On its own, TCM is a system of medicine that is rooted in the same holistic and functional principles and concepts of natural law that shaped the basis of ancient Daoist ideology.
On the one hand, “holistic” implies it is used in the treatment of someone’s total well being, inclusive of physical, mental, social, and spiritual conditions that may arise during the course of an illness, not just one aspect of it.
On the other hand, “functional” implies it is used to restore and preserve balance and health by identifying and resolving dysfunctional physiological processes that often precede full-blown states of chronic illness.
And it not only includes the use of acupuncture, but also heat therapy, nutrition, herbal medicine, meditation, massage, and exercise.
Embracing a Personalized Holistic & Functional Approach
The personalized holistic and functional approach to care provided by TCM and acupuncture is often very jarring for most Westerners. They are used to receiving treatment that is delivered in a much more impersonalized, disconnected fashion.
If a medical doctor (MD) believes your diet is implicated in the disease process (which by the way, rarely occurs), then a separate person who specializes in nutrition provides recommendations. If your muscles or joints are involved, then you are referred to another person who recommends and performs massage, stretches and exercises. If your mental-emotional health is implicated, then you are referred to another person who can recommend ways to alter your mood, and so on.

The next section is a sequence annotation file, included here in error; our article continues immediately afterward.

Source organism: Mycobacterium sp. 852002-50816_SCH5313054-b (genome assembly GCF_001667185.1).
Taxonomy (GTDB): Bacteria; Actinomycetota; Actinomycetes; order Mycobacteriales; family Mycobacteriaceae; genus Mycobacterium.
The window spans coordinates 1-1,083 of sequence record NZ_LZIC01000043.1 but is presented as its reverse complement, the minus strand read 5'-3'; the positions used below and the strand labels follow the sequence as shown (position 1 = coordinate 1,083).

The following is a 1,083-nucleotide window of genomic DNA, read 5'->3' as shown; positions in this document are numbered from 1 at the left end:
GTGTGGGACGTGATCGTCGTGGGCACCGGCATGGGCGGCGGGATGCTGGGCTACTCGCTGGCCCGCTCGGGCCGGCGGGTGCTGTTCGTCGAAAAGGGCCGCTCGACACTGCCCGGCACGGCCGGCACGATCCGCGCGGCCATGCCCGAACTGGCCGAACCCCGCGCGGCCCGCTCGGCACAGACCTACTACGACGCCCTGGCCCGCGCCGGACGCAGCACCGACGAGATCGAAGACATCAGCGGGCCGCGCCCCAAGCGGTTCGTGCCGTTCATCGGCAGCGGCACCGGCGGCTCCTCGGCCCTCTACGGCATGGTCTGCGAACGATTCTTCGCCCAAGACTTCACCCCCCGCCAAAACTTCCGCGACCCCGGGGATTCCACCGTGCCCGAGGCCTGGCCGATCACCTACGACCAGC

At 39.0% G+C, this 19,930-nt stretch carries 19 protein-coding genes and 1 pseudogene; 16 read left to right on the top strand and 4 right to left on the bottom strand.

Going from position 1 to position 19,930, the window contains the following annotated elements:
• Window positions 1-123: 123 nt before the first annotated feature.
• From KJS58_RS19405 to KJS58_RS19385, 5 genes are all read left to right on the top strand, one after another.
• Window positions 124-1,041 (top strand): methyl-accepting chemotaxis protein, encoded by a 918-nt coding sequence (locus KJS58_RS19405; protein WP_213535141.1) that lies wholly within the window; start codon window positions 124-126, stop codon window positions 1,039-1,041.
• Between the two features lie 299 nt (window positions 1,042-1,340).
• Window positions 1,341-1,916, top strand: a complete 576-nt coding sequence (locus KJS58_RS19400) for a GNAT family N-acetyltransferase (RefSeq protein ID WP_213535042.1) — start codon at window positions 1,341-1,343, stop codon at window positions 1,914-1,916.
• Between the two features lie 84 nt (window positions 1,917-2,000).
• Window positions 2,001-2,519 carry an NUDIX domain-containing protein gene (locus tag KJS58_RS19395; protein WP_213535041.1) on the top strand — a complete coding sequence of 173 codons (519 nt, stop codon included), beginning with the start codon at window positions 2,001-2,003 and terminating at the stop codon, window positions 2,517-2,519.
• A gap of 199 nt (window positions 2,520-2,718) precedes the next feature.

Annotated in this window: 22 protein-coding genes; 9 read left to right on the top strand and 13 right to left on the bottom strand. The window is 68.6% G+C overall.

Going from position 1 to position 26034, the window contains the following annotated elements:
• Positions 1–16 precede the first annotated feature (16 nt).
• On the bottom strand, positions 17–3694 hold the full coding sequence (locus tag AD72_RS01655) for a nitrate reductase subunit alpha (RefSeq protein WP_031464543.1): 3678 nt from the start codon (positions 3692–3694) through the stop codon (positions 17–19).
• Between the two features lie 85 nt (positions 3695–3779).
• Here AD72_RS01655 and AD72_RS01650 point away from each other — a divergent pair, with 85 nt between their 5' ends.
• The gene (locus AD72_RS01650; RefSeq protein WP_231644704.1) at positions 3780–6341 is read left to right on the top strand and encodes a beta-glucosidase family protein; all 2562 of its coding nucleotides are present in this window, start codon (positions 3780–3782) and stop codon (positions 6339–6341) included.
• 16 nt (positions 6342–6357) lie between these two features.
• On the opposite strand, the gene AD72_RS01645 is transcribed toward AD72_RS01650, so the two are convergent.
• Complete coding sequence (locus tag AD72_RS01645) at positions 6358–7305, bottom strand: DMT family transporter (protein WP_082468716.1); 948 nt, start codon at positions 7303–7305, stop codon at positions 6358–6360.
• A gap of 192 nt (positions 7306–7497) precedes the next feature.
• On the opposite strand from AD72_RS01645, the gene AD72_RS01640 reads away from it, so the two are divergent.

This disjointed approach to healthcare can be described as a symptom of the deductive thinking that pervades every aspect of Western culture. Fundamentally, it encourages a buy-in to a disease-model of healthcare where you are expected to take action or get help with your health and wellbeing only when a problem or disease arises. And when you finally do get help, you are generally expected to remove yourself from the whole process and rely on others to repair your physical health with drugs or surgery.
While aspects of this approach may in some cases be a necessary step towards recovering overall health, an overreliance on it is everything that's wrong with our current delivery of healthcare, one ill-equipped to face the greatest healthcare challenge of the 21st century— chronic debilitating diseases.